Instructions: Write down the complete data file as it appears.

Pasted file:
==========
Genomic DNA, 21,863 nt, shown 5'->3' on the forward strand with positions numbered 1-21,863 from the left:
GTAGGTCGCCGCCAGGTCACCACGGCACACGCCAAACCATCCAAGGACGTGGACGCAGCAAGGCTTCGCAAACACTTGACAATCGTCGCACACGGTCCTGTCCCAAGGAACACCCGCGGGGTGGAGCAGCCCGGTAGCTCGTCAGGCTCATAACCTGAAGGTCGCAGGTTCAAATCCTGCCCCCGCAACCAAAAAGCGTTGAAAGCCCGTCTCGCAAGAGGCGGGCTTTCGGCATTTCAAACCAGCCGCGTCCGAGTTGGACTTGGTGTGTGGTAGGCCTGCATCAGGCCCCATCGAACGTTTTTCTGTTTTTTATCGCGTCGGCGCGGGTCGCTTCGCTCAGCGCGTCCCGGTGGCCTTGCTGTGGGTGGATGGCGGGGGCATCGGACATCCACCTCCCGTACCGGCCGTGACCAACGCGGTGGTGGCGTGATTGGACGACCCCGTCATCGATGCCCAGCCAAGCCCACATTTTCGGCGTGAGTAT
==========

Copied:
Genomic DNA, 21,863 nt, shown 5'->3' on the forward strand with positions numbered 1-21,863 from the left:
GTAGGTCGCCGCCAGGTCACCACGGCACACGCCAAACCATCCAAGGACGTGGACGCAGCAAGGCTTCGCAAACACTTGACAATCGTCGCACACGGTCCTGTCCCAAGGAACACCCGCGGGGTGGAGCAGCCCGGTAGCTCGTCAGGCTCATAACCTGAAGGTCGCAGGTTCAAATCCTGCCCCCGCAACCAAAAAGCGTTGAAAGCCCGTCTCGCAAGAGGCGGGCTTTCGGCATTTCAAACCAGCCGCGTCCGAGTTGGACTTGGTGTGTGGTAGGCCTGCATCAGGCCCCATCGAACGTTTTTCTGTTTTTTATCGCGTCGGCGCGGGTCGCTTCGCTCAGCGCGTCCCGGTGGCCTTGCTGTGGGTGGATGGCGGGGGCATCGGACATCCACCTCCCGTACCGGCCGTGACCAACGCGGTGGTGGCGTGATTGGACGACCCCGTCATCGATGCCCAGCCAAGCCCACATTTTCGGCGTGAGTAT